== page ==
It turns out that over the last two decades, not only has Washington, D.C., become much more involved in our lives, but its residents have done extremely well financially when compared to the rest of the country.
Take a look at this graph that was recently put together by our friends at Business Insider. The graph compares the per capita personal income of D.C. residents to the per capita personal income of the rest of the U.S.
The higher the line, the larger the per capita income for D.C. is in relation to the rest of the country. When you look at this comparison, the trend over the last 20 years becomes crystal clear.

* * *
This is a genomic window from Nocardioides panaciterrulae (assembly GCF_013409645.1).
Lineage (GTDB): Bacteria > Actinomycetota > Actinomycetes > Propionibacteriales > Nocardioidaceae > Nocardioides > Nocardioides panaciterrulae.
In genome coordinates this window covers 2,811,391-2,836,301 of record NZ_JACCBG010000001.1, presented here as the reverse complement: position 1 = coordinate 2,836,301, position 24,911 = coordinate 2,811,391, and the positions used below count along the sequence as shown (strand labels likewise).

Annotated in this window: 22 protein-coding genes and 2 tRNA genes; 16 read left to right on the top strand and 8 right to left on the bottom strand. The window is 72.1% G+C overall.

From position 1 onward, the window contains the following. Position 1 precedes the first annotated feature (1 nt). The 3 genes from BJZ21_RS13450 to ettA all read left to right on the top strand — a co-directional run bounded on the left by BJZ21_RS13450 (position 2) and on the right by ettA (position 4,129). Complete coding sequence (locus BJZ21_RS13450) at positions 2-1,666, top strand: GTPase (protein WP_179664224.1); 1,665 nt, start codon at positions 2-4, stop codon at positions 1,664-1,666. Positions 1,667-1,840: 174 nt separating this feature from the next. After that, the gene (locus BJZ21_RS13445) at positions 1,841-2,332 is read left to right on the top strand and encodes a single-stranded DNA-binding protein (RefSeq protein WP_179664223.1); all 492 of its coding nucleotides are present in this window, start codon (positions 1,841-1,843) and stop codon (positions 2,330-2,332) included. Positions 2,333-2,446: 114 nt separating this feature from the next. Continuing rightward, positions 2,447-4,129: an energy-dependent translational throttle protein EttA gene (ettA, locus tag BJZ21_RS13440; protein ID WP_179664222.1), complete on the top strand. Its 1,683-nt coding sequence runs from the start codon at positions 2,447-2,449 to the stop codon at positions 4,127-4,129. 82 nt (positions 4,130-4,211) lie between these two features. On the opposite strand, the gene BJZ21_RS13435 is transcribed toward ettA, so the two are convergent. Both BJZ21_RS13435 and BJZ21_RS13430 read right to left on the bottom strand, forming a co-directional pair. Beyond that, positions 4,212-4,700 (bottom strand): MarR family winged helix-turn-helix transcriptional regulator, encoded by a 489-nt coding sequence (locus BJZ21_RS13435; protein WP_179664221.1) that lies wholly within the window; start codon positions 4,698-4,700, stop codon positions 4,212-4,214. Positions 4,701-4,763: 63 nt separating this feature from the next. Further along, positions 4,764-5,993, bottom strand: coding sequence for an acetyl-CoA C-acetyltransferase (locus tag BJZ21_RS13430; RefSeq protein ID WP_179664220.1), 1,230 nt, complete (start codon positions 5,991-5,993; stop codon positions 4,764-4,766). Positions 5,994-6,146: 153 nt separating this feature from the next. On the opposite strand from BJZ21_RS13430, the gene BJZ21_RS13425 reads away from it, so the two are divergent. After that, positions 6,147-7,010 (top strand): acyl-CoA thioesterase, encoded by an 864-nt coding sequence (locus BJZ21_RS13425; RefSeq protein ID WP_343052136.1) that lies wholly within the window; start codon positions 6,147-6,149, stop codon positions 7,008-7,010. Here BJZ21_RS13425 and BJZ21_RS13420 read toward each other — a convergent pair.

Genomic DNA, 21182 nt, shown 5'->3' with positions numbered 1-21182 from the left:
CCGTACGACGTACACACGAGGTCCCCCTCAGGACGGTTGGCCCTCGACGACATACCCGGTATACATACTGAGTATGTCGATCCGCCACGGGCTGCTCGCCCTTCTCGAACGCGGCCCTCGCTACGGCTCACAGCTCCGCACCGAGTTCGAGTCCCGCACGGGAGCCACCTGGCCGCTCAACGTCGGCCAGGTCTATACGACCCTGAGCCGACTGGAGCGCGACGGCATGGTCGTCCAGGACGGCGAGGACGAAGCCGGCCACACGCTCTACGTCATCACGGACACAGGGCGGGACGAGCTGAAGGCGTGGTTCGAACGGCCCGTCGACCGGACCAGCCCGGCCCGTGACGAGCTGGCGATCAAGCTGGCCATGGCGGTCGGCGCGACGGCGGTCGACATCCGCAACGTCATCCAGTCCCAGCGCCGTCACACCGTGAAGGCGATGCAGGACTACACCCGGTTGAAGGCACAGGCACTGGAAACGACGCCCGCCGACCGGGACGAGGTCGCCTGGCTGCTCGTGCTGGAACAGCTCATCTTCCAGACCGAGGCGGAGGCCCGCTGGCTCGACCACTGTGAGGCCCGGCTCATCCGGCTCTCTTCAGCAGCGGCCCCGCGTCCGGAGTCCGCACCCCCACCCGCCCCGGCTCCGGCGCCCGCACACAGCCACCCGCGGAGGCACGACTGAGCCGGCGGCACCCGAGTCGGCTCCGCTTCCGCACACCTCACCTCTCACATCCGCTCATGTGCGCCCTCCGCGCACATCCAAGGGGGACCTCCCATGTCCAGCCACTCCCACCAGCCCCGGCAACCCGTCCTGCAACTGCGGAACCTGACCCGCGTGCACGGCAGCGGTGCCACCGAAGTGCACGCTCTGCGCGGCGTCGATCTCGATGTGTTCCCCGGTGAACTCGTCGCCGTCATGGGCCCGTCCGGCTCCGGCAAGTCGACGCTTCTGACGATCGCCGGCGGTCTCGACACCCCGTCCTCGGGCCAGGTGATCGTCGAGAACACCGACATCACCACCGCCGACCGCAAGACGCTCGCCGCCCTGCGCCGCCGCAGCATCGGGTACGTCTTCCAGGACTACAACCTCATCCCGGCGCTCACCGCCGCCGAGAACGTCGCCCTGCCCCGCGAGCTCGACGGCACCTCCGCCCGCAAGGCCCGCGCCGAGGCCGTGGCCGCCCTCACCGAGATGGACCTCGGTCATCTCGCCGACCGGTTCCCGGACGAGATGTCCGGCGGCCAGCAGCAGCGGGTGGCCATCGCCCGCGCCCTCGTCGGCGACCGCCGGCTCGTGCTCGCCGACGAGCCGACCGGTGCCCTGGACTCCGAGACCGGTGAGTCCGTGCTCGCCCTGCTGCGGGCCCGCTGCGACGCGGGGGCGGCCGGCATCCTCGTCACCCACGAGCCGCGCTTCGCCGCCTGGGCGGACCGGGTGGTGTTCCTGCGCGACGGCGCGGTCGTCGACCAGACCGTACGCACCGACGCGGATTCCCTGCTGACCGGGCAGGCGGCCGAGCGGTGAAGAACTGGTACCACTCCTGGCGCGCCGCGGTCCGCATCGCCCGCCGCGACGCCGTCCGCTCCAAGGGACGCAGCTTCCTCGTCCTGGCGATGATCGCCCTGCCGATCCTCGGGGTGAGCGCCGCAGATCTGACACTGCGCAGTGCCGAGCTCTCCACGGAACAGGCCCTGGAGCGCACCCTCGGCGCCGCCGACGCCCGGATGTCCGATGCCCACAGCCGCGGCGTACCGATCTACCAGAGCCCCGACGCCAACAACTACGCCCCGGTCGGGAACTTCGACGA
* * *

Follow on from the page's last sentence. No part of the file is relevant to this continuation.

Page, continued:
Four other things to note:
- Immediately after World War II, there was a steep decline in income. The rest of the country's income increased relative to those living in the capital.
- The points of closest parity between D.C. and the rest of the country came under Republican Presidents Richard Nixon and Ronald Reagan.
- The largest disparities came under Democratic Presidents Harry S. Truman and Barack Obama.
- There are increases in disparity during every single period of recession.
During various periods of economic difficulty, the people in the nation's capital financially do just fine. It's the rest of the nation that gets hit the hardest during a recession.